Well, I am here to apologize.

I apologize because I didn’t look hard enough, until now. I didn’t look far enough. I didn’t review papers from smaller labs in other countries doing some remarkable research, and I was too dismissive of the loud chorus of legitimate patients whose symptoms improved on cannabis…

I mistakenly believed the Drug Enforcement Agency listed marijuana as a schedule 1 substance because of sound scientific proof. Surely, they must have quality reasoning as to why marijuana is in the category of the most dangerous drugs that have ‘no accepted medicinal use and a high potential for abuse.’

They didn’t have the science to support that claim, and I now know that when it comes to marijuana neither of those things are true. It doesn’t have a high potential for abuse, and there are very legitimate medical applications. In fact, sometimes marijuana is the only thing that works…

We have been terribly and systematically misled for nearly 70 years in the United States, and I apologize for my own role in that.”

[Editor’s Note: Prior to Dr. Gupta’s pro statement on Aug. 8, 2013, he expressed a con position as indicated in his Nov. 6, 2006 statement in the opposite column.] Aug. 8, 2013


Joycelyn Elders, MD, former US Surgeon General, wrote the following in a Mar. 26, 2004 article titled “Myths About Medical Marijuana,” published in the Providence Journal:

“The evidence is overwhelming that marijuana can relieve certain types of pain, nausea, vomiting and other symptoms caused by such illnesses as multiple sclerosis, cancer and AIDS — or by the harsh drugs sometimes used to treat them. And it can do so with remarkable safety. Indeed, marijuana is less toxic than many of the drugs that physicians prescribe every day.”

Mar. 26, 2004


The National Organization for the Reform of Marijuana Laws (NORML) stated the following on its page titled “Medical Use,” available at (accessed Mar. 26, 2018):

“Marijuana, or cannabis, as it is more appropriately called, has been part of humanity’s medicine chest for almost as long as history has been recorded…

Modern research suggests that cannabis is a valuable aid in the treatment of a wide range of clinical applications. These include pain relief — particularly of neuropathic pain (pain from nerve damage) — nausea, spasticity, glaucoma, and movement disorders. Marijuana is also a powerful appetite stimulant, specifically for patients suffering from HIV, the AIDS wasting syndrome, or dementia. Emerging research suggests that marijuana’s medicinal properties may protect the body against some types of malignant tumors and are neuroprotective.”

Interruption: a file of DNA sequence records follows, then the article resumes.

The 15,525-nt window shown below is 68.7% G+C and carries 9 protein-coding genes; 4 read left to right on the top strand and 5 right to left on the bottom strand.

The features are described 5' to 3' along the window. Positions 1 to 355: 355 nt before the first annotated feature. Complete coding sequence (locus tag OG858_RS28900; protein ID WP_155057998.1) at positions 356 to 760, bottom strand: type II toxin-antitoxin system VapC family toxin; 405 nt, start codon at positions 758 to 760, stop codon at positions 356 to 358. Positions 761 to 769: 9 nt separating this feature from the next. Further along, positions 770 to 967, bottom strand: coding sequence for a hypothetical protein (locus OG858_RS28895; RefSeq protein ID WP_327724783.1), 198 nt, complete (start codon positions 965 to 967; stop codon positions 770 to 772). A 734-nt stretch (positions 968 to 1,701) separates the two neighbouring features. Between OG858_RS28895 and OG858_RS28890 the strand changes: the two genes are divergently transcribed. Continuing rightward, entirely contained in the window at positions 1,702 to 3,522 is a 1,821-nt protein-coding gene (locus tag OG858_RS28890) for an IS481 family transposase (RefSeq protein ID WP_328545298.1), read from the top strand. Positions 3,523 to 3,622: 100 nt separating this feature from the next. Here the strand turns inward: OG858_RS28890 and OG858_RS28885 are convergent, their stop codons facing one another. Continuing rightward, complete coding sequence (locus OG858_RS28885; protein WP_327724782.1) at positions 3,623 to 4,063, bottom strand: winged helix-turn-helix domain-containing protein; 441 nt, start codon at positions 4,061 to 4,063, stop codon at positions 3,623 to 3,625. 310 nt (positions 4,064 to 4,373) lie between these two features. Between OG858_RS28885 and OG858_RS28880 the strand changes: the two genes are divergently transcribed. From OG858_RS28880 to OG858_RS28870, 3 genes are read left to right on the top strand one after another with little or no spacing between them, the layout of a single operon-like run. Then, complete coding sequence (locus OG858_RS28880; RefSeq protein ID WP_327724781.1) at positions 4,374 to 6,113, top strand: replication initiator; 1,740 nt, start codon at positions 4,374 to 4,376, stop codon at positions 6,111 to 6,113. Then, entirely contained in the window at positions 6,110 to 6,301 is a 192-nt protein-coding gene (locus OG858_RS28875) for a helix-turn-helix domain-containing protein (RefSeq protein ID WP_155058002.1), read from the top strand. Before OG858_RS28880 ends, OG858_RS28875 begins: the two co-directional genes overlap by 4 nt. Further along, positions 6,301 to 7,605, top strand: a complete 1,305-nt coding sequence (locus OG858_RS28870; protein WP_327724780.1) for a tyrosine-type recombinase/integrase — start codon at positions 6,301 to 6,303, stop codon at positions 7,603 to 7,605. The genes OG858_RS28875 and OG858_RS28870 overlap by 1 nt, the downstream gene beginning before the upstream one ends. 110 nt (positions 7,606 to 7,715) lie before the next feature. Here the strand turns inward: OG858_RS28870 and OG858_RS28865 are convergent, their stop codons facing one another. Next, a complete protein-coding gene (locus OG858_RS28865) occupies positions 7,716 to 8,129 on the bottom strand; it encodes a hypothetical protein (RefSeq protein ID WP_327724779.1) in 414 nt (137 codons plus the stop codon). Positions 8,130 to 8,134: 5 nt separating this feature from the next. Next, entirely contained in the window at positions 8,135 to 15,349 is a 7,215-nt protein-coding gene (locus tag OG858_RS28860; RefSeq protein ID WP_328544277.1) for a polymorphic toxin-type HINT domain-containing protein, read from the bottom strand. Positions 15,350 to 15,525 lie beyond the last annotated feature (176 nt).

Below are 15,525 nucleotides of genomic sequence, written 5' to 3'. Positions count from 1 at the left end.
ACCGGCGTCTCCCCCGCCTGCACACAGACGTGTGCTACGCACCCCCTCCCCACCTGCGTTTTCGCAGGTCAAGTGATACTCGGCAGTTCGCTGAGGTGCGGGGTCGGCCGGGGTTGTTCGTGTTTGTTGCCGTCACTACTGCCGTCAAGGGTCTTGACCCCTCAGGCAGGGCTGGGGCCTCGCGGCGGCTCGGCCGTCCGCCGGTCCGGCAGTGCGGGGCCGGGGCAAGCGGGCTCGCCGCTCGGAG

Mar. 26, 2018


Karen O’Keefe, JD, attorney and Legislative Analyst for Marijuana Policy Project (MPP), wrote the following in a Mar. 28, 2018 email to

“It is fundamentally wrong to make preserving one’s health — or life — a crime. Yet federal marijuana laws, along with the laws of many states, do just that.

There is overwhelming evidence that cannabis is one of the safest treatment options. Even the DEA’s Chief Administrative Law Judge at the time, Francis Young, came to that conclusion. Research has shown that marijuana alleviates several serious symptoms and conditions including pain, nausea and wasting, Crohn’s disease, spasms, and glaucoma.

While around 15,000 Americans die every year from overdoses on prescription opiates, there has never been a medically documented fatal overdose on marijuana. Meanwhile, research has shown that cannabis can allow patients to reduce or eliminate their need for opiates.

It is cruel and senseless to criminalize the doctor-advised use of a safe and effective treatment option.”

Mar. 28, 2018


Ralph Nader, LLB, attorney, author, and consumer advocate, stated the following in an Oct. 8, 2004 interview with the Drug War Chronicle:

“The criminal prosecution of patients for medical marijuana must end immediately, and marijuana must be treated as a medicine for the seriously ill…